I’ll admit it, I’ve been feeling a little envious lately. There have been a bunch of good conferences, pro-d and #edcamps happening that I haven’t been able to go to. To make things worse lots of people from my PLN have been attending these events and blogging about how great it was to meet their Twitter contacts in person and how that connection made the event even more powerful. One of these blog posts by @erringgreg caught my attention because it asks a question that has been bugging me for a while: What’s Creating the Connection? Or as Erin put it in her blog post:
What is it about these ‘like-minded’ educators I’m meeting through social media? Why are we alike? Why do we, if you think of the group as a unique cohort, a subsection of educators, engage with technology the way we do and embed it into our practice?
Twitter, blogging and sharing online work for me; they feel like a natural extension of my brain and the way I do things. Over the past few years as I have championed these technologies in my school I have noticed that other teachers seem to find some or all of these platforms more difficult to adopt. In particular the really powerful combination of Twitter AND blogging as platforms for sharing at different levels of complexity seems to be a less natural fit for certain people; and I can’t help but wonder whether there is any kind of connection between personality type and affinity for connecting online.
When I did my teacher training we sere fortunate to have a Professor with a lot of experience applying Myers Briggs Personality Types to education. The first thing my cohort did was find out what our Type was and explore what that meant in terms of how we interacted with the world. This was a really powerful framework for the rest of our training because it gave us a lens for understanding the different ways we all experienced being in the classroom and being a teacher. I often say that this was the year that I realised that we all ARE fundamentally different, not just different on the outside but pretty much the same inside.
I ended up (and still am, mostly) an INFP. My understanding of how this plays out is that I am an Introvert and rebuild my energy through quiet time alone as opposed to being with people. I gather information in an iNtuitive fashion, which means I tend to look for patterns and gather data in a holistic way; the opposite end of this spectrum is the Sensing type that prefers to look for details and facts. I tend to make decisions by associating or empathising with the situation, or as I commonly think “going with my gut Feeling”; as opposed to the Thinking type that tends to make decisions based on “what seems reasonable, logical, causal, consistent and matching a given set of rules”. Finally, I am a Percieving type in the way I interact with the world, which means I like to “keep my options open.”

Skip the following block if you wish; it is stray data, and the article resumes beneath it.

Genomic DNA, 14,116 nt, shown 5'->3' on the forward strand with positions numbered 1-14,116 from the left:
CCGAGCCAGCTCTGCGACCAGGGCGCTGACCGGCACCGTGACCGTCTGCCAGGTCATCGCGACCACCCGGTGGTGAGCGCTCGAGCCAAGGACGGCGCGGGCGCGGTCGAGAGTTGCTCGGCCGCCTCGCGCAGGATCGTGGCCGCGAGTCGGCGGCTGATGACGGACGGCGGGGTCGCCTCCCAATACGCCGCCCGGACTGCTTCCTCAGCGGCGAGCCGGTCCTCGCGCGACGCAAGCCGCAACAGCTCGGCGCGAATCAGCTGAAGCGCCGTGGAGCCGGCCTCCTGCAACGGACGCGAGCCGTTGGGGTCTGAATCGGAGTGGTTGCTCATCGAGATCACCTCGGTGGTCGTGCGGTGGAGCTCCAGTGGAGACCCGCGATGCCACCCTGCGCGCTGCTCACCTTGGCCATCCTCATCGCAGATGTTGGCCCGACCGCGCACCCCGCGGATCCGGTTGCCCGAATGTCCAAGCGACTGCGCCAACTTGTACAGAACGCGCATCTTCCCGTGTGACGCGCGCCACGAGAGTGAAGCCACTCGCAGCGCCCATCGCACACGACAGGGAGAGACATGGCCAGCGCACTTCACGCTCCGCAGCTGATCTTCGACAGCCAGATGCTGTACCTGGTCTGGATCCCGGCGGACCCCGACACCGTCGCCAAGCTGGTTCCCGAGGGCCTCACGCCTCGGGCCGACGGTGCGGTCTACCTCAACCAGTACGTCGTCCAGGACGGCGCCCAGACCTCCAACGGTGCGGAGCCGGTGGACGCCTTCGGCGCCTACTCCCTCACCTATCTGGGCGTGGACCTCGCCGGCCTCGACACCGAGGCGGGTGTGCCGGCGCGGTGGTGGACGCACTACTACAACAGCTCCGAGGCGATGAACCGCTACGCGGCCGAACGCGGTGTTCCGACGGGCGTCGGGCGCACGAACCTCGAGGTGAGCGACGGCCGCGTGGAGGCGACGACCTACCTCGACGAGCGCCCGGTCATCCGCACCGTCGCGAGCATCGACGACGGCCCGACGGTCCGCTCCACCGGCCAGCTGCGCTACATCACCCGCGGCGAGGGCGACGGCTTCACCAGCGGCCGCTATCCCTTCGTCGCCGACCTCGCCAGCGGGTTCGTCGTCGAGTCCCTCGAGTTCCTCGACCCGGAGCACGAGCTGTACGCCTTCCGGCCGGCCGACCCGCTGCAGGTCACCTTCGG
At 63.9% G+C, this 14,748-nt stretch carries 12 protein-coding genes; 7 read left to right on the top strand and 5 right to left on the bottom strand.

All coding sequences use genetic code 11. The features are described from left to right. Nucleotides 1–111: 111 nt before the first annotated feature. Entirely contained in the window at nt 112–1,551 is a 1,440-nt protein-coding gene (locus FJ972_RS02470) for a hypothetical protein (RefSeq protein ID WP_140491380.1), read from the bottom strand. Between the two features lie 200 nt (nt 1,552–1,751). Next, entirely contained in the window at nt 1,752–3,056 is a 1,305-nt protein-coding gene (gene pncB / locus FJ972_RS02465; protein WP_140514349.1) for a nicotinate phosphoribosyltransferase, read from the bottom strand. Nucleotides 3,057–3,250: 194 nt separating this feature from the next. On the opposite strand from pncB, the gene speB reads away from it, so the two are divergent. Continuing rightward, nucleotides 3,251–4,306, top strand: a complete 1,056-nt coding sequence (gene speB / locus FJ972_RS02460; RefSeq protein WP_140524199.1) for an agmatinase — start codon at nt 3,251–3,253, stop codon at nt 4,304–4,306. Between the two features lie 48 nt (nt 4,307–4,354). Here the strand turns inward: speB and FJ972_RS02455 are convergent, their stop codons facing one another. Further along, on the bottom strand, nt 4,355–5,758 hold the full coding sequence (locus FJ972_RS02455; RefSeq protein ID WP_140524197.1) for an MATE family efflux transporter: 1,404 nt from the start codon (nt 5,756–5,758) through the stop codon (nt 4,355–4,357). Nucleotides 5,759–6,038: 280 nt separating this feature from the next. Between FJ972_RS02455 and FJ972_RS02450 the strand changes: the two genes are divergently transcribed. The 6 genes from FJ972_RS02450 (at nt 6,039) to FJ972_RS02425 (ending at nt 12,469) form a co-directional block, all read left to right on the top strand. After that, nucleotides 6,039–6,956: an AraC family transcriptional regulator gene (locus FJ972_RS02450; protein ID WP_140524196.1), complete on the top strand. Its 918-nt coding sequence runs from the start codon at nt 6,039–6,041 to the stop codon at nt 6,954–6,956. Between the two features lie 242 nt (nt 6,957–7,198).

What this means in the context of the internet and creating connections is that I am somebody that doesn’t get overwhelmed by large amounts of information because I naturally look for patterns in it, and I am comfortable engaging in new and unfamiliar situations where I don’t know the rules because I trust my gut. I don’t know if this is part of my personality type but I am also someone that does their best thinking out loud, so for me blogging has been a blessing.
I should mention here that I am not an expert on Myers Briggs and have probably vastly simplified it in this post. I also recognise that it is just a tool and seems to resonate more with people that fall towards the extremes on each of it’s indicators than in the middle. Still, in my life I have found it to be a good lens for reflecting on why I work in certain ways or react to some things the way that I do, and for that I think it has value.
I might be wrong, but I suspect that a lot of people that are drawn to platforms like Twitter and Blogging would tend to fall on the iNtuitive and/or Feeling side of the Myers Briggs scale. I would love to know what Myers Briggs Type other people in my PLN are. As far as I know there aren’t any reliable online ways to get tested, but a quick google search for “myers briggs online” will bring up lots of sites that claim to give you some idea if you are interested.